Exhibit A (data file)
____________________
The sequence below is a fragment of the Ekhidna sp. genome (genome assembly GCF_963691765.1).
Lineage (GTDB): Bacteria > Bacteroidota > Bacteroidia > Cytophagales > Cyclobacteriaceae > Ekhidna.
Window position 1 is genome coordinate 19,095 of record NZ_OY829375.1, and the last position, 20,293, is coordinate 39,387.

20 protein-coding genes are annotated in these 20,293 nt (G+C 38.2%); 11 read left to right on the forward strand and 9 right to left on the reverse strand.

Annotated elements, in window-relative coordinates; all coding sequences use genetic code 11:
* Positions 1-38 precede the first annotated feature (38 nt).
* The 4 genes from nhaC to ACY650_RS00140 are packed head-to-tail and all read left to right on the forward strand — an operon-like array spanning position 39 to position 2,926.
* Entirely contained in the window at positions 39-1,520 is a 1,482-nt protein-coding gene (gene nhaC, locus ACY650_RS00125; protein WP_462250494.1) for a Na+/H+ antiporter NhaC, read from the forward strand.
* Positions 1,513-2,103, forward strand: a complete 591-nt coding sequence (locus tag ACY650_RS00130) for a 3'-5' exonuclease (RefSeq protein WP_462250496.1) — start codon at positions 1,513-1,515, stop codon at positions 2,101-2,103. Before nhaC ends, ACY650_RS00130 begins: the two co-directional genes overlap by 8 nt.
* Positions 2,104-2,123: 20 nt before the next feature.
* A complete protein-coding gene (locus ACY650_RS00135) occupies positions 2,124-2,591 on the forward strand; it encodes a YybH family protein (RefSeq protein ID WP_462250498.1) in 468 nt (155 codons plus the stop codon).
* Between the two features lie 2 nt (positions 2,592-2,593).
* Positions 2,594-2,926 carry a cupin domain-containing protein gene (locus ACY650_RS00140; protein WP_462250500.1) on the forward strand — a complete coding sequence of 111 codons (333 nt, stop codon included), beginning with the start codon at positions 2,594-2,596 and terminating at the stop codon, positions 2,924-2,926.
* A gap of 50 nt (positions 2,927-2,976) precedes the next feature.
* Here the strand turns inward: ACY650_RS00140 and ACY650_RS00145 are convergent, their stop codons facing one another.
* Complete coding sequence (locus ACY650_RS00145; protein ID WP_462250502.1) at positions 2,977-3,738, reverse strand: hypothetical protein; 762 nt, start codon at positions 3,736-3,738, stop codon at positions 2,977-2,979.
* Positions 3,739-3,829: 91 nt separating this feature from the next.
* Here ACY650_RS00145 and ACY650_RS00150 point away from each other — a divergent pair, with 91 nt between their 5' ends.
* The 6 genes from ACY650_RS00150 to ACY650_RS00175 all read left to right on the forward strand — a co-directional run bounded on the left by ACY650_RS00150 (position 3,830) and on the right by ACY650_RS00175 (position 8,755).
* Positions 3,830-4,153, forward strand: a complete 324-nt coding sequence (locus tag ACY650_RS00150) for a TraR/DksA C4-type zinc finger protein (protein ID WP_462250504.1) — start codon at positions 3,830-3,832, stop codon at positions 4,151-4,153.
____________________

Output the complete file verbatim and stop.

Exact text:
The sequence below is a fragment of the Ekhidna sp. genome (genome assembly GCF_963691765.1).
Lineage (GTDB): Bacteria > Bacteroidota > Bacteroidia > Cytophagales > Cyclobacteriaceae > Ekhidna.
Window position 1 is genome coordinate 19,095 of record NZ_OY829375.1, and the last position, 20,293, is coordinate 39,387.

20 protein-coding genes are annotated in these 20,293 nt (G+C 38.2%); 11 read left to right on the forward strand and 9 right to left on the reverse strand.

Annotated elements, in window-relative coordinates; all coding sequences use genetic code 11:
* Positions 1-38 precede the first annotated feature (38 nt).
* The 4 genes from nhaC to ACY650_RS00140 are packed head-to-tail and all read left to right on the forward strand — an operon-like array spanning position 39 to position 2,926.
* Entirely contained in the window at positions 39-1,520 is a 1,482-nt protein-coding gene (gene nhaC, locus ACY650_RS00125; protein WP_462250494.1) for a Na+/H+ antiporter NhaC, read from the forward strand.
* Positions 1,513-2,103, forward strand: a complete 591-nt coding sequence (locus tag ACY650_RS00130) for a 3'-5' exonuclease (RefSeq protein WP_462250496.1) — start codon at positions 1,513-1,515, stop codon at positions 2,101-2,103. Before nhaC ends, ACY650_RS00130 begins: the two co-directional genes overlap by 8 nt.
* Positions 2,104-2,123: 20 nt before the next feature.
* A complete protein-coding gene (locus ACY650_RS00135) occupies positions 2,124-2,591 on the forward strand; it encodes a YybH family protein (RefSeq protein ID WP_462250498.1) in 468 nt (155 codons plus the stop codon).
* Between the two features lie 2 nt (positions 2,592-2,593).
* Positions 2,594-2,926 carry a cupin domain-containing protein gene (locus ACY650_RS00140; protein WP_462250500.1) on the forward strand — a complete coding sequence of 111 codons (333 nt, stop codon included), beginning with the start codon at positions 2,594-2,596 and terminating at the stop codon, positions 2,924-2,926.
* A gap of 50 nt (positions 2,927-2,976) precedes the next feature.
* Here the strand turns inward: ACY650_RS00140 and ACY650_RS00145 are convergent, their stop codons facing one another.
* Complete coding sequence (locus ACY650_RS00145; protein ID WP_462250502.1) at positions 2,977-3,738, reverse strand: hypothetical protein; 762 nt, start codon at positions 3,736-3,738, stop codon at positions 2,977-2,979.
* Positions 3,739-3,829: 91 nt separating this feature from the next.
* Here ACY650_RS00145 and ACY650_RS00150 point away from each other — a divergent pair, with 91 nt between their 5' ends.
* The 6 genes from ACY650_RS00150 to ACY650_RS00175 all read left to right on the forward strand — a co-directional run bounded on the left by ACY650_RS00150 (position 3,830) and on the right by ACY650_RS00175 (position 8,755).
* Positions 3,830-4,153, forward strand: a complete 324-nt coding sequence (locus tag ACY650_RS00150) for a TraR/DksA C4-type zinc finger protein (protein ID WP_462250504.1) — start codon at positions 3,830-3,832, stop codon at positions 4,151-4,153.